I’m a journeyman-level programmer, but every peak I ever jumped happened because I was expected to deliver product on a deadline. Without that pressure– from somewhere — few people have the reservoir of will necessary to make that final ascent to the next success. Those that do have the will become great masters at their task.

  5. Moff says:

    Yeah, I dunno, dude. I think I’ve said this before, but I basically had exactly this conversation with my therapist, back when I was in therapy (and I will just note for the record that while of course there are bad therapists out there, he was a solid guy), and he went through a short litany of observations, based on what I’d told him, that suggested I was not, in fact, lazy.

    I don’t know you super well, like on a non-electronic basis, but I’m pretty sure you’re not either, man. (Off the top of my head: Lazy people actually don’t finish and publish three novels. But non-lazy people with high standards do come up with reasons to discount that sort of accomplishment.) That doesn’t mean you don’t have a problem to solve, but you’re going to get closer to solving it if you’re really clear about what the issue is.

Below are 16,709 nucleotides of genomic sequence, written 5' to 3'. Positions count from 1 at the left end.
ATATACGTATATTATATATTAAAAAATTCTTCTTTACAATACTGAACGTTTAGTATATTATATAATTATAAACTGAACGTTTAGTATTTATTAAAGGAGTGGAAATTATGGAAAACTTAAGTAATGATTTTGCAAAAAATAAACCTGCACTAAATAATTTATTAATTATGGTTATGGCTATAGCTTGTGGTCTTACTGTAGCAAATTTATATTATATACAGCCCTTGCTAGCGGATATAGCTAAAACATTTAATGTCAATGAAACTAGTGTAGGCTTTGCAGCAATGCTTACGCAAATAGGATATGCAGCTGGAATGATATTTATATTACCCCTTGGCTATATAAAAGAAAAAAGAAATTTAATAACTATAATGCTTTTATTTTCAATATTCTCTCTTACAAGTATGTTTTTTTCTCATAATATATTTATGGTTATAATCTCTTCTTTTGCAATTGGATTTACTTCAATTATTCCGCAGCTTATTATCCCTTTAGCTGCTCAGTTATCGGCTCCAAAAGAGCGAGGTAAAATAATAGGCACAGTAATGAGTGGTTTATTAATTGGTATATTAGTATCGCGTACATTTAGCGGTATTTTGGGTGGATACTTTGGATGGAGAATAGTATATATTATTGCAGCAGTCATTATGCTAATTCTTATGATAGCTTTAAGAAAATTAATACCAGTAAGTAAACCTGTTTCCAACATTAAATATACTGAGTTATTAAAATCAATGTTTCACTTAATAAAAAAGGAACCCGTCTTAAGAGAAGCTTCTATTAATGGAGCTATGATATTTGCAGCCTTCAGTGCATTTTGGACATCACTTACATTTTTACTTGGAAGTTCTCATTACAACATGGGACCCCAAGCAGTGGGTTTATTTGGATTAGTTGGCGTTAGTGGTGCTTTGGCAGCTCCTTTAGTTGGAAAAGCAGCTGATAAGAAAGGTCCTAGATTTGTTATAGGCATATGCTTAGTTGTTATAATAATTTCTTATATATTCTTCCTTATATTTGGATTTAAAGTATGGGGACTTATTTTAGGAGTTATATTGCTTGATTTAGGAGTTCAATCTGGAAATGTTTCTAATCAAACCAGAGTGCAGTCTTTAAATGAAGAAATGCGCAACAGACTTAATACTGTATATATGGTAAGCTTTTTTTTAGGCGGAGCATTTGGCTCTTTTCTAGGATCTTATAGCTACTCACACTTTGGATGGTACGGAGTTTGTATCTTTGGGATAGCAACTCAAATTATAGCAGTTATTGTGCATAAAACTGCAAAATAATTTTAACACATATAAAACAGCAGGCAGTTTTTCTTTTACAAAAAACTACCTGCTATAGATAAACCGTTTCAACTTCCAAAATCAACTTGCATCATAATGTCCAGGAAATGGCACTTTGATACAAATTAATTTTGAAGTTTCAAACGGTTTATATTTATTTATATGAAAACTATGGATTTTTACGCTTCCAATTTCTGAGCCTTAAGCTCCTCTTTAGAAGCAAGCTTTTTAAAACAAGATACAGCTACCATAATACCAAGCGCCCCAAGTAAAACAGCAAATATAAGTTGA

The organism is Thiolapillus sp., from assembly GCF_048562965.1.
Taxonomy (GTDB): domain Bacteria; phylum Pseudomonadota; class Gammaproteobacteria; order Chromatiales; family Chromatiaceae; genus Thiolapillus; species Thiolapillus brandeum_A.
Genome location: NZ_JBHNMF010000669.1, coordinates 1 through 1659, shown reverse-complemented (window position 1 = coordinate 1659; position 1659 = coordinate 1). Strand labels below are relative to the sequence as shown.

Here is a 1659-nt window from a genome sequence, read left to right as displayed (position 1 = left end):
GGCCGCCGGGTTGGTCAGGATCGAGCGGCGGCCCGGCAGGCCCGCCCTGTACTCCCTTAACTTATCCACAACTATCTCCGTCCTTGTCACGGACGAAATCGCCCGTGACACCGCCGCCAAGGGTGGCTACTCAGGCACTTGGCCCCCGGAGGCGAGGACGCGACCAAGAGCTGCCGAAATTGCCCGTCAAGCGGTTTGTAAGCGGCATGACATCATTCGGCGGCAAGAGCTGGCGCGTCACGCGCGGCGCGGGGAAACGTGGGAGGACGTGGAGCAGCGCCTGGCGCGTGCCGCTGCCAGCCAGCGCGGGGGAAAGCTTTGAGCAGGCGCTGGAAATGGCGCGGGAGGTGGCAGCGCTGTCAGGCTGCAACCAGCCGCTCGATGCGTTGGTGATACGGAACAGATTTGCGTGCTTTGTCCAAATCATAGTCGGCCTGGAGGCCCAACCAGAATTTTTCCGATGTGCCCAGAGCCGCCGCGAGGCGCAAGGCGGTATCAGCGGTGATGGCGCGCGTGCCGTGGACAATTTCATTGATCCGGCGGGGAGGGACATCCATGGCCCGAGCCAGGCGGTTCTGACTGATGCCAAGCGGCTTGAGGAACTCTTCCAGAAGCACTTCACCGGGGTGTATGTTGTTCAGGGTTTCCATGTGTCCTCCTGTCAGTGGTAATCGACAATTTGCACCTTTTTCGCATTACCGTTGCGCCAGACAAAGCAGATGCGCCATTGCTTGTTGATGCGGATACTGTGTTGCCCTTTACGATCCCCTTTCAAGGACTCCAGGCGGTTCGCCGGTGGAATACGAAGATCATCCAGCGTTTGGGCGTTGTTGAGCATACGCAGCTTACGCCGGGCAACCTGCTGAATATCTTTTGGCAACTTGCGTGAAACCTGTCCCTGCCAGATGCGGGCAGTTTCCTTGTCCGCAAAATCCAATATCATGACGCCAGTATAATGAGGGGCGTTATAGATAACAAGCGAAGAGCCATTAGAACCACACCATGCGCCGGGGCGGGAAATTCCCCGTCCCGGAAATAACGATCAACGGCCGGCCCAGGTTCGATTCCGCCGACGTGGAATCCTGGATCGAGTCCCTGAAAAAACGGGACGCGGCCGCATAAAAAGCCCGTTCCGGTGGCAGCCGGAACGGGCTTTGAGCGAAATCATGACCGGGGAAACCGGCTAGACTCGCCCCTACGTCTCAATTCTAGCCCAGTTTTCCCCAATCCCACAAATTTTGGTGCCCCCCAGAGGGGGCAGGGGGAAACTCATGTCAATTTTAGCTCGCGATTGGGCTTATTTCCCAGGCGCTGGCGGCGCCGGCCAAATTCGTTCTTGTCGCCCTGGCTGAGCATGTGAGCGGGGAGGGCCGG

6. braak says:

    I have stalled out in the middle of my third book, though. And I never GOT any of these books published.

    The problem is this: there’s no reason I shouldn’t be able to write one of these books in three weeks. In fact, I did write the Translated Man in three weeks, not counting that week in the middle when I went to some thing for grad school. Imagine if I didn’t give up on doing anything that got boring after three or four days, HOW MANY BOOKS DO YOU THINK I COULD WRITE?

  7. Moff says:

    Sure, lots. My point is just: Your problem is that you need to get better at staying with projects even when you’re bored with them, not that you’re lazy. (And you didn’t get the first two novels picked up by a publisher, but you did still publish them, which takes work and is something lots of people talk about doing but never do, therefore providing more evidence that you are not, in fact, lazy.)

    Books about how to do art are only so helpful, since they’re inspiring but don’t actually do the work for you, but The War of Art by Steven Pressfield is pretty good inasmuch as one of its major themes is the issue of overcoming resistance within oneself. You could read the whole thing at B&N in about an hour.

  8. braak says:

    I think this is a semantic distinction. It may be that by “lazy” you mean something that I’m not, but if I’m castigating myself (and rightly so) for not being self-disciplined enough to get done all the things I know I should reasonably be able to get done, a legitimate word for that is “lazy.”

    On the other hand, I don’t believe in human conditions as much as I believe in human habits — am I lazy, or am I in the habit of laziness? Of course, the paradox is that the habit of laziness is the one thing that practice (which eliminates bad habits and creates new ones) is hard to apply to, since the habit of laziness interferes with all other habits.